Science & Environment

Nature talks see mood of compromise emerge

Family passes stand at Cancun meeting
Image caption Hopes are widespread for a more open and inclusive set of negotiations

The second week of this year's UN climate summit opens in Mexico with signs that countries are keen to find compromise on key issues.

China and India have softened some hard lines that helped drive last year's Copenhagen summit to stalemate.

New draft agreements released over the weekend have so far been met with cautious approval.

However, fundamental divisions remain - not least over the future of the Kyoto Protocol.

Japan, supported by Russia and Canada, is steadfastly rejecting demands that developed countries agree new emission cuts under the protocol.

They argue that nations inside it account for less than one-quarter of global greenhouse gas emissions, so logically the protocol cannot play a bit part in curbing them.

However, some developing countries are adamant that developed countries must use it for further pledges.

They approve of its legally-binding nature, and the funds it generates to help poor nations prepare for climate impacts.

China's head of delegation Su Wei signalled that Beijing was prepared to be flexible.

"In the spirit of compromise, we would consider any options that would keep open the continuation of the Kyoto Protocol," he told Bloomberg News.

"Not the numbers, but a clear confirmation to have a second commitment period."

Together with India, China has also hinted at a gentler line on the issue of monitoring, reporting and verification (MRV) - in other words, how countries' should be assessed to prove they are complying with declared emission levels.

That developing countries should be subject to MRV has been a key demand of the US.

Over the weekend, conference chairs released new draft agreements aimed at capturing some of the views and demands made by different delegations.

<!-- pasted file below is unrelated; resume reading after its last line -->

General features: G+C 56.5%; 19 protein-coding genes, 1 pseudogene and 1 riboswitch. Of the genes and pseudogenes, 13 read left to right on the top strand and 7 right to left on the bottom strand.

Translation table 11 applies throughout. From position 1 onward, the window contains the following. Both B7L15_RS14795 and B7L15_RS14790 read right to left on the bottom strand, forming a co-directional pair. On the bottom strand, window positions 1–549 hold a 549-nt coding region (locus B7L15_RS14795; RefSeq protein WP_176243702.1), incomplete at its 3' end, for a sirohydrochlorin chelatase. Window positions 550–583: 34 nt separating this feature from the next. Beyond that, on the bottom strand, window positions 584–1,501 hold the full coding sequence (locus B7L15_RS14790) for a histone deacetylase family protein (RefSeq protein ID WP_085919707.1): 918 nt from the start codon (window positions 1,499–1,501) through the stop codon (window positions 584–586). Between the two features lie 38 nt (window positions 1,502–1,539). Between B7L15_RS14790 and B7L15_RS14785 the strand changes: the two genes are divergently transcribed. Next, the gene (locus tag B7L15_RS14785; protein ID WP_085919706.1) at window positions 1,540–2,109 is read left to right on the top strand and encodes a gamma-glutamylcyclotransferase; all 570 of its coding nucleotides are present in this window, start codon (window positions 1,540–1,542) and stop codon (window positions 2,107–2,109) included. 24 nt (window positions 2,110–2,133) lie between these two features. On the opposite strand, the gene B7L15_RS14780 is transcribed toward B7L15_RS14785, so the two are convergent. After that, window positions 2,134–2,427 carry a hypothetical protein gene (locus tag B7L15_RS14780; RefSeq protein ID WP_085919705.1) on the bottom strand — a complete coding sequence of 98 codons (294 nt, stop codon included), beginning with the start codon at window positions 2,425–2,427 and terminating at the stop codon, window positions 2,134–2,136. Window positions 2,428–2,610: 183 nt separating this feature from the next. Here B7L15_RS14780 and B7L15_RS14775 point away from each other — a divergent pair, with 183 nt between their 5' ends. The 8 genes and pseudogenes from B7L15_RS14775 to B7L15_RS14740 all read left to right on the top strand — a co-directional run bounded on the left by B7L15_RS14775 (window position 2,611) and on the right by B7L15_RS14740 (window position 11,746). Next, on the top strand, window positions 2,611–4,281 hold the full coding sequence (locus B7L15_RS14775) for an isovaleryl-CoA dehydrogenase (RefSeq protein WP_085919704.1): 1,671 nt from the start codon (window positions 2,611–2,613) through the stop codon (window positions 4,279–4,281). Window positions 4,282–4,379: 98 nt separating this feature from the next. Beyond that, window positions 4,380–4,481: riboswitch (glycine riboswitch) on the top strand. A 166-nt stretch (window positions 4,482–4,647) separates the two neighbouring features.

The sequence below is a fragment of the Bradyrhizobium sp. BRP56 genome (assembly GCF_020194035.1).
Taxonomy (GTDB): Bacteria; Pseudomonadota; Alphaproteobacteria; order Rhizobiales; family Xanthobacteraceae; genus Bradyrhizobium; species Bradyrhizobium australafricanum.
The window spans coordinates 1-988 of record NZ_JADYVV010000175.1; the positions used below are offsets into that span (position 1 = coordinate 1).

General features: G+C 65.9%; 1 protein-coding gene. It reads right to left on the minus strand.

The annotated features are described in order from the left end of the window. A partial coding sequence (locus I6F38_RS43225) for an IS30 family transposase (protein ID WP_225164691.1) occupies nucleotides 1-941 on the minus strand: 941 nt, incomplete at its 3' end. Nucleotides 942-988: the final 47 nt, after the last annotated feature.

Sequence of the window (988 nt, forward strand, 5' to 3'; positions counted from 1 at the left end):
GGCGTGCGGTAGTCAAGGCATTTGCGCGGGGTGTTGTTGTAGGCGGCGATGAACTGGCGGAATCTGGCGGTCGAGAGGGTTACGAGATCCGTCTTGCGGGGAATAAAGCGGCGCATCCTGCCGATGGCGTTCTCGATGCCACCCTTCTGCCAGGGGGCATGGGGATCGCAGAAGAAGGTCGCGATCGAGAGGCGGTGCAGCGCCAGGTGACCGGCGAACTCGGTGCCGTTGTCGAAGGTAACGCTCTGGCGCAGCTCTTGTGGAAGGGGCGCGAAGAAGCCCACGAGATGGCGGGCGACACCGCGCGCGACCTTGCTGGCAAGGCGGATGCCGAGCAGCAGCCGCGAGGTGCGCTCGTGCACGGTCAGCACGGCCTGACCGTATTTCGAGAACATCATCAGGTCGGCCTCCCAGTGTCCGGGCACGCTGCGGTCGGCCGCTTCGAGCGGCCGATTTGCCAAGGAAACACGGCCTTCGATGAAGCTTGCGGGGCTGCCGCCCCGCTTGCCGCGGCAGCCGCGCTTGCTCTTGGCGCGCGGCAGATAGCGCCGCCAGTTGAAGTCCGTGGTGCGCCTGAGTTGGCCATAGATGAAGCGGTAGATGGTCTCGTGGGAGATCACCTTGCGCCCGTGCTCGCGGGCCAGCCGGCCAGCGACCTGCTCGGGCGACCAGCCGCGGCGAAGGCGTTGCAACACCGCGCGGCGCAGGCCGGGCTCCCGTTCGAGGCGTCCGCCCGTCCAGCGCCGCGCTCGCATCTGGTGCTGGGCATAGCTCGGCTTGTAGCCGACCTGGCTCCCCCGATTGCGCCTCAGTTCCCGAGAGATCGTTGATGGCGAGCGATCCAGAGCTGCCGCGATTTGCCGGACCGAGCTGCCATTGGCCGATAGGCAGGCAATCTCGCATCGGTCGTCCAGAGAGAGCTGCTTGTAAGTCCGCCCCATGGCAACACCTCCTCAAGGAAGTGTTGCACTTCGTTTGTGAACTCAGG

At Copenhagen, the leaking of a draft accord early in the meeting proved a toxic ingredient; it had been drawn up in secret, not every country had been consulted, and it was seen to play into the hands of the rich nations.

Here, though, the Mexican hosts say they have been at pains to make this an open process, with every country welcome to inject ideas.

So far, responses have generally been favourable.

"The draft text provides a good basis for negotiation," said Gordon Shepherd, head of the global climate initiative at WWF, echoing the sentiments of other major environment groups.

"We now look to governments to accept the text, so we can move out of process and into the substance of the negotiations."

However, he pointed out that the carbon cuts stemming from the new documents - essentially the same pledges that countries put forward at Copenhagen - were not enough to keep the global temperature rise since pre-industrial times below 2C, by the UN's own analysis.

UK Climate Secretary Chris Huhne said that he - and by extension, the EU - was as determined as ever to push towards a new global legally binding deal.

"We believe a legally binding global deal is not just good for the planet; it also good for its inhabitants," he said.

"We do not underestimate the scale of the task. The negotiations are wide-ranging and complex; in their scope and their detail, they are without parallel.

"But the indications are good."

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